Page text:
Lewis Holmes: I began working in HIV when…

 

In my medical residency program, we had a Family Practice Service where we would care for our own clinic patients and those of local family doctors.  AIDS was new, virulent, implacable. Many of the AIDS patients that we treated came at the end, their mouths dry and red with yeast, kidneys failing, emaciated, full of pain and nausea.

The hospital rooms were warm, quiet, full of love and compassion, suffused with fatigue and suffering.  Patients lingered, 24 hours a day, until peace finally came. Sometimes the rooms would lie empty for a while; other times they’d be filled with the noisy families of the transiently ill, those with pneumonia or a kidney infection, riding the brush with mortality and then gratefully returning home. Soon another AIDS couple would arrive, one patient, one partner. Each couple came from different walks, moved with different tempos, but shared the same deep pain and exhaustion. ARVs were just coming out, and there was not quite enough available yet. AIDS was almost a chronic disease but for these men, the opportunistic infections still inflicted their gruesome wounds, the available medications their nasty side effects until, finally, their bodies gave out.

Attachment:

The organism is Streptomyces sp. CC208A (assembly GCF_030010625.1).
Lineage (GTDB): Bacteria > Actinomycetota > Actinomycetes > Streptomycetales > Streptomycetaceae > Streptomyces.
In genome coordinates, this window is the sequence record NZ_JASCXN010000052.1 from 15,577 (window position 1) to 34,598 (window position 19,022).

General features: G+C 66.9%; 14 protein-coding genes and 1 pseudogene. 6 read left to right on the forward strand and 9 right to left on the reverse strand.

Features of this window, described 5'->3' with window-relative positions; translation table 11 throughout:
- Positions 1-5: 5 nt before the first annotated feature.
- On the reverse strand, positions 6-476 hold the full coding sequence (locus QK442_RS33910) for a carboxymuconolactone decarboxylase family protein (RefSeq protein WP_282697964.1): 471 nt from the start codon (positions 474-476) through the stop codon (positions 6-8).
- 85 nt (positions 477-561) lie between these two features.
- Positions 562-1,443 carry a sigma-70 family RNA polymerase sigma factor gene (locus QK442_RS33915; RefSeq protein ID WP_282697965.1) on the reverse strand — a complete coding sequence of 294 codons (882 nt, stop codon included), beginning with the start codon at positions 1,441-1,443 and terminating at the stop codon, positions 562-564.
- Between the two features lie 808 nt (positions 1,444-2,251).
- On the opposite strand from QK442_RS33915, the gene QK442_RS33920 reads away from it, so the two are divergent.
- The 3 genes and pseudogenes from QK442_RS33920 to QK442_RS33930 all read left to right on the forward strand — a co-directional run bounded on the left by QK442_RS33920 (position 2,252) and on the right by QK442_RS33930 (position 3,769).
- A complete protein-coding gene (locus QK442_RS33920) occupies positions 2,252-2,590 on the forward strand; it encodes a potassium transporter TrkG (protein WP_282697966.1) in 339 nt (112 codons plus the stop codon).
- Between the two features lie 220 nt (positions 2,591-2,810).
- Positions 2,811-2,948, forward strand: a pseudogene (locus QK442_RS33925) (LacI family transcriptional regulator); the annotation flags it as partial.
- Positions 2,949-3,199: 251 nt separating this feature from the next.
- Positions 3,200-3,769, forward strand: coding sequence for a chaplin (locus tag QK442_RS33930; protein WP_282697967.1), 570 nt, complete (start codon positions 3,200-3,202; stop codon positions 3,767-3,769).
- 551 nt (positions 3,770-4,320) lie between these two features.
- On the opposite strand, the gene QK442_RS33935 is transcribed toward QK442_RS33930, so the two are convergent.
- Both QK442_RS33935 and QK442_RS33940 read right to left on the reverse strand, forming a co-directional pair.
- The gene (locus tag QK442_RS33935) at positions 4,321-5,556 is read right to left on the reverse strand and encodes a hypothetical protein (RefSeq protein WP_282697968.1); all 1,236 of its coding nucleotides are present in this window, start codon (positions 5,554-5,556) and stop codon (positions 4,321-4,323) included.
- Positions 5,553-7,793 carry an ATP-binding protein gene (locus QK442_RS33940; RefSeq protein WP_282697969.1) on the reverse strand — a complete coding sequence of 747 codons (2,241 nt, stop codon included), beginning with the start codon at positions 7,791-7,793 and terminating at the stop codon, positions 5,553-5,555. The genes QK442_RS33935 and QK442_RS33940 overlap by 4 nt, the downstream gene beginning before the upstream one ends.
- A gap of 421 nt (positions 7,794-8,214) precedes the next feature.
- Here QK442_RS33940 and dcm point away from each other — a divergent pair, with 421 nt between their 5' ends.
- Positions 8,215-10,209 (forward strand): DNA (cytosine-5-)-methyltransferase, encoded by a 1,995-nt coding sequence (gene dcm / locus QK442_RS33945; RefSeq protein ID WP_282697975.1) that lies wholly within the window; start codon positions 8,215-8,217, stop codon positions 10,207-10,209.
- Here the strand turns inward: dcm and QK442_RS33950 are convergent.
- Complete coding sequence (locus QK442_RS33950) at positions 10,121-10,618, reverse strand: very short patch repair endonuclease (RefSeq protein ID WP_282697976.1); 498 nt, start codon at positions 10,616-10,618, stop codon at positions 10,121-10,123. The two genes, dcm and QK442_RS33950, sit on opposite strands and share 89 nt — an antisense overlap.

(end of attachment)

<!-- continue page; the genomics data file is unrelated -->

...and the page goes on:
As a physician I never felt so helpful, or so powerless.  I could blunt the sharpest edges for a bit, providing some brief respite, but time was ever so present.  Even now, many years later, I can recall the dark hospital hallway as I walked from the call room to the ward in the middle of the night, acutely aware of the pulse and rhythm of life, and the arbitrariness of death.

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